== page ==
With so much going on in the realm of sustainability, leadership, and innovation, and only a limited amount of bandwidth for professionals in this space, we have created this weekly news to highlight articles that we feel are (1) important, (2) relevant, and (3) interesting in the areas of business sustainability. If you have an article that you feel needs to be mentioned, please do so in the comments section.
Once regarded as a truly sustainable alternative to fossil fuel-based electricity and climate change solution, nuclear energy and the radioactive waste it generates is becoming a very large and long-term financial burden to countries which have embarked on nuclear programs. From the continuing cleanup and containment of the Chernobyl and Fukushima accidents to the retirement of the Sellafield nuclear power station in the UK, the costs of nuclear are reaching “unchartered territory”.
China announced on Monday that plans for 200 new coal-fired power plants have been put on hold at least until 2018, representing 105 gigawatts of electricity and more than the current energy generating capacity of Great Britain. While this shows a positive effort from Beijing to reach peak carbon emissions by 2030, China’s coal industry is still currently building 190 gigawatts in new capacity. The struggle between political power and coal power continues.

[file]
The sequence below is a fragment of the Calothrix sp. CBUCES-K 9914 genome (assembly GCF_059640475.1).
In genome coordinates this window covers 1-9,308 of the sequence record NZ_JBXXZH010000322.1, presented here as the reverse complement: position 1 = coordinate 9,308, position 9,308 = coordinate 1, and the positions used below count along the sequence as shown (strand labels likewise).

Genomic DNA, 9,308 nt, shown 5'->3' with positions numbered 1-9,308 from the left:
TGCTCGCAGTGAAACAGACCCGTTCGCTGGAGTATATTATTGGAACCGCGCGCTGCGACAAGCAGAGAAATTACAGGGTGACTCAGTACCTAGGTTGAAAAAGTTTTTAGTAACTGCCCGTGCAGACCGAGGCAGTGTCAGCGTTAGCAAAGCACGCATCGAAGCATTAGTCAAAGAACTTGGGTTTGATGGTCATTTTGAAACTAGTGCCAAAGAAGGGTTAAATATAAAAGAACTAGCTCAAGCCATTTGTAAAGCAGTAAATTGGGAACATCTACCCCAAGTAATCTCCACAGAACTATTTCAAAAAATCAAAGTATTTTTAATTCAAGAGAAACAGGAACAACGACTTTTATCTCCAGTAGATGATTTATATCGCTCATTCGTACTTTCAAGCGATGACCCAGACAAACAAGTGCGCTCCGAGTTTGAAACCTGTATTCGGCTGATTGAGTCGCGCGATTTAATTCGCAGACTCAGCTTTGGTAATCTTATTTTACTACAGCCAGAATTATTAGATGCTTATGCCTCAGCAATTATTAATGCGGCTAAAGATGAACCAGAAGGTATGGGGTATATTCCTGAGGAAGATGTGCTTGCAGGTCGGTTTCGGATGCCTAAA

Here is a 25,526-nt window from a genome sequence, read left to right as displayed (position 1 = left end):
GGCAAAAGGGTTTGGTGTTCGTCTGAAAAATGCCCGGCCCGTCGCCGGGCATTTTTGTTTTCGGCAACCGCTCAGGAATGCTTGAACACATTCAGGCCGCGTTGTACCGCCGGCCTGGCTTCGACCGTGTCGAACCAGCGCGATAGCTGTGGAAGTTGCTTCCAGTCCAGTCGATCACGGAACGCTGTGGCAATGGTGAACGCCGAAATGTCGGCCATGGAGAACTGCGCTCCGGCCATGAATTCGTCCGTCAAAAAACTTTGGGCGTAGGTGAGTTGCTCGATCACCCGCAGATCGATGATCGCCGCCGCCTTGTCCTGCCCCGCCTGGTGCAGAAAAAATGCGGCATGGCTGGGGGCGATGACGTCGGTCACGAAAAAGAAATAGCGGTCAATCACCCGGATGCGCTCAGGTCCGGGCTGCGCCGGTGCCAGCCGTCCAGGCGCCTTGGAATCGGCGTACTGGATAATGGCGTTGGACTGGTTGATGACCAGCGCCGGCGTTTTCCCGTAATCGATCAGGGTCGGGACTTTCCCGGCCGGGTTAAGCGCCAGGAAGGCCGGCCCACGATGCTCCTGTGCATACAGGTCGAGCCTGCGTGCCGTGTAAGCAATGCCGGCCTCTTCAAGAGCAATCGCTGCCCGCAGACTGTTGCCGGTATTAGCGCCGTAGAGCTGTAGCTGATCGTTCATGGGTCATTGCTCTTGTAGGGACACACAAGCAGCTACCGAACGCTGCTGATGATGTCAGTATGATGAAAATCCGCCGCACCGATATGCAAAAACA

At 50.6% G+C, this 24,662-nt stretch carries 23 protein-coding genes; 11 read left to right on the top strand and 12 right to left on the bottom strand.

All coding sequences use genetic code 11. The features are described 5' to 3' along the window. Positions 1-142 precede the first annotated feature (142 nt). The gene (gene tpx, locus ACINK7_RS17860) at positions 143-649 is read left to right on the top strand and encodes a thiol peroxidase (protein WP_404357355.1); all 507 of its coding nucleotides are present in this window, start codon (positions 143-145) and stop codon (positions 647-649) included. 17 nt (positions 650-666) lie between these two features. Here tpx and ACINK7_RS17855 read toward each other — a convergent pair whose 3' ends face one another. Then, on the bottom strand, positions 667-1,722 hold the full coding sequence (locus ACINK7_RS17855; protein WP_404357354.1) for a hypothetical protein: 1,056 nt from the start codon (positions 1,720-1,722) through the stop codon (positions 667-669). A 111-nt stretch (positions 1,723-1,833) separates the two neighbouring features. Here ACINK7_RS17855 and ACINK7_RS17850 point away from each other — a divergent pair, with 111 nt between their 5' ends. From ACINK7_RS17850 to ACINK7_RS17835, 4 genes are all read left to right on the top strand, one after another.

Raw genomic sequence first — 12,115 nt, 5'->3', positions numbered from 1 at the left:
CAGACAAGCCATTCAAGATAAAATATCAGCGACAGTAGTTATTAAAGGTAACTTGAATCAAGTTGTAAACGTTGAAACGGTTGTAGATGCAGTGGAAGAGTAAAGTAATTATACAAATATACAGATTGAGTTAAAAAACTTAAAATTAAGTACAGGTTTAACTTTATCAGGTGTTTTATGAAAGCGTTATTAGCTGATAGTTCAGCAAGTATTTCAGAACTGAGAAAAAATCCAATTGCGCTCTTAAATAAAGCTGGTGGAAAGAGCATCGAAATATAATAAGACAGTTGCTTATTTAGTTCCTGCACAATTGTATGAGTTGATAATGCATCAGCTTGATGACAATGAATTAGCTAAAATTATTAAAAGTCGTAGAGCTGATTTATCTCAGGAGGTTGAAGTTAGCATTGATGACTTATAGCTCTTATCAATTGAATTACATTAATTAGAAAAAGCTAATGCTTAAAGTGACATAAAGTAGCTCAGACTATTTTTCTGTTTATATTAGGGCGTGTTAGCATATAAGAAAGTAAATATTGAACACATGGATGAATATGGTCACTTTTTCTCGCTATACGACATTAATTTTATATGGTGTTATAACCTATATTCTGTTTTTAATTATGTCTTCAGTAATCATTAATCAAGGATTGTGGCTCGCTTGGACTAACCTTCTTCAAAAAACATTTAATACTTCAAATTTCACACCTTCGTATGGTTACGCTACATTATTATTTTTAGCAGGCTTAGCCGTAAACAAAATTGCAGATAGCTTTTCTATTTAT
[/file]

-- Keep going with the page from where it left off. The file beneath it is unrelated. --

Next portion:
With consumers asking more questions about the origins and impacts of their food, many companies are seeking more sustainable agriculture processes to meet this demand. Smaller companies have been taking the lead on this and are frequently utilizing technology to create more a transparent and sustainable food system.
Iran’s Lake Urmia has been drying up as a dramatic consequence of climate change, taking huge hits to biodiversity and water resources. As sanctions are lifted, Iran is calling for international collaboration to help save one of their most important cultural and natural assets.
Chinese banks and investors are facing a complex landscape of risks and opportunities resulting from policies driving the transition to a clean, low-carbon economy. These risks include new laws which would require companies to pay fines for environmental damages, or to buy carbon credits to offset their emission.